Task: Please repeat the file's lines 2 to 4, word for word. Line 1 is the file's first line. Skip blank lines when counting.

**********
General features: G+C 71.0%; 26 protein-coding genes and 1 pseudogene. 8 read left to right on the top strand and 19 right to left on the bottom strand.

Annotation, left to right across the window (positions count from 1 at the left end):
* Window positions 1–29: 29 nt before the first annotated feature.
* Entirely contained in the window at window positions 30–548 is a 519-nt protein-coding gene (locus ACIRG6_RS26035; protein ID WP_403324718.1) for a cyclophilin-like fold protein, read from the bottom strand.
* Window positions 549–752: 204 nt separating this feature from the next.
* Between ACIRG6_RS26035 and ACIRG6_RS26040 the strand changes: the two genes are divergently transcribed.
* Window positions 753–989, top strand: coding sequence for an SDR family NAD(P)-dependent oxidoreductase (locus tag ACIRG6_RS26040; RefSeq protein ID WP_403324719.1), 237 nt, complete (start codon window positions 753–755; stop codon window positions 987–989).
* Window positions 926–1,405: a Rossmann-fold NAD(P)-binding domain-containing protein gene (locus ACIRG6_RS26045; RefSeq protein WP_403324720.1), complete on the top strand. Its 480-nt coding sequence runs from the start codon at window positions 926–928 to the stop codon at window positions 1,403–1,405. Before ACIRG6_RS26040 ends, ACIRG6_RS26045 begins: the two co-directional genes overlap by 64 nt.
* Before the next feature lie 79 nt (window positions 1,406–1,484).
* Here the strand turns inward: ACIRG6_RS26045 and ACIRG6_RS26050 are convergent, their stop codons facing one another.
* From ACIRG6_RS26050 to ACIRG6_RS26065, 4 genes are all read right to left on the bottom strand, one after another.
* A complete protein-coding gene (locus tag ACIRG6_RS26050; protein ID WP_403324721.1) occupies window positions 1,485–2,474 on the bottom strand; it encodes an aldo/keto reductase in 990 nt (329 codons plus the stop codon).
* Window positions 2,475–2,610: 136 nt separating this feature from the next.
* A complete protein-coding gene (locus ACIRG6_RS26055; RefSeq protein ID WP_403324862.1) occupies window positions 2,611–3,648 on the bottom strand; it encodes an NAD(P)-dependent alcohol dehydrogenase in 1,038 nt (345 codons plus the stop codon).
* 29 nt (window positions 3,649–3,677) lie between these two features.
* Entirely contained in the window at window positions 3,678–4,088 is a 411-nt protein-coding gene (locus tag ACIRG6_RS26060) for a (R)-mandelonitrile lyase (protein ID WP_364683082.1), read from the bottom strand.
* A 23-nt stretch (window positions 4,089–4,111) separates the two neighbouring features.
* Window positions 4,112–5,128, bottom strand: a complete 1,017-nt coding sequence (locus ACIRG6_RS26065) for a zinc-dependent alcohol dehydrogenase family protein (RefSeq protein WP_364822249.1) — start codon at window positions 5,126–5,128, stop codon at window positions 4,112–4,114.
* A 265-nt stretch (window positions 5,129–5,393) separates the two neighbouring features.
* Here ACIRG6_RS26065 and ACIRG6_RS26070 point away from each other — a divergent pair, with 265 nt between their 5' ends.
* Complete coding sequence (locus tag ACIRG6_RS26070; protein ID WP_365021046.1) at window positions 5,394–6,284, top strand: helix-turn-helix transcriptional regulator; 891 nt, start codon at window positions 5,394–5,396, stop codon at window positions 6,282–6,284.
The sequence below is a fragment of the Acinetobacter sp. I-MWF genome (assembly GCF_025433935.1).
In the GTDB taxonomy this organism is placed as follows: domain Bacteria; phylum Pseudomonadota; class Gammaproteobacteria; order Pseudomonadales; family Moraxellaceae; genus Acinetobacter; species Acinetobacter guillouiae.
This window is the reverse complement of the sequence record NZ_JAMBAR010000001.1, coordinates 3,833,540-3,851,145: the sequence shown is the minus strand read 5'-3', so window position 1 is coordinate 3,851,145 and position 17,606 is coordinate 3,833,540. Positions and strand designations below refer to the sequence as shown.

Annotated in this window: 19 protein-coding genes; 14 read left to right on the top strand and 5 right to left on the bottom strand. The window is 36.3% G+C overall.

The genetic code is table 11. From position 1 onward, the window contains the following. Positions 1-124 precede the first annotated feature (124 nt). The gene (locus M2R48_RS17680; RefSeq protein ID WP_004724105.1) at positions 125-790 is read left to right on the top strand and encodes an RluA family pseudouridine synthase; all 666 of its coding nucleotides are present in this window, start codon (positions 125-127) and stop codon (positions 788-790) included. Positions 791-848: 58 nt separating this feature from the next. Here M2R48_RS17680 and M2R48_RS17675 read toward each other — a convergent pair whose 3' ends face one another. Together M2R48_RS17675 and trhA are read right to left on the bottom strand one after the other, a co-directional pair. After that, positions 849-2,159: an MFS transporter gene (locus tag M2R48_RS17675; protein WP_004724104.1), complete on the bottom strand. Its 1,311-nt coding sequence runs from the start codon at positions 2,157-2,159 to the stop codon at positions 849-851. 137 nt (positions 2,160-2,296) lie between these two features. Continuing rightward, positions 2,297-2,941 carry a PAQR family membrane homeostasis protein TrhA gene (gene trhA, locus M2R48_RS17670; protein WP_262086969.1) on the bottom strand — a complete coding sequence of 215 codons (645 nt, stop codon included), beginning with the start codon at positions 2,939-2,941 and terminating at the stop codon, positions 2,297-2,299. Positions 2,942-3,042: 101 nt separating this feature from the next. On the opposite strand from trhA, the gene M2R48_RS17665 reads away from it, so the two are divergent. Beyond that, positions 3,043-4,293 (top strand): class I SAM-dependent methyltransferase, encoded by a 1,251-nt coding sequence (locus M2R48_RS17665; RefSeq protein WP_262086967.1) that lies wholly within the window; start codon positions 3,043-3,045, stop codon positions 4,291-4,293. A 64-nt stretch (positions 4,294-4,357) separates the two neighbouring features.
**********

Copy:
Annotation, left to right across the window (positions count from 1 at the left end):
* Window positions 1–29: 29 nt before the first annotated feature.
* Entirely contained in the window at window positions 30–548 is a 519-nt protein-coding gene (locus ACIRG6_RS26035; protein ID WP_403324718.1) for a cyclophilin-like fold protein, read from the bottom strand.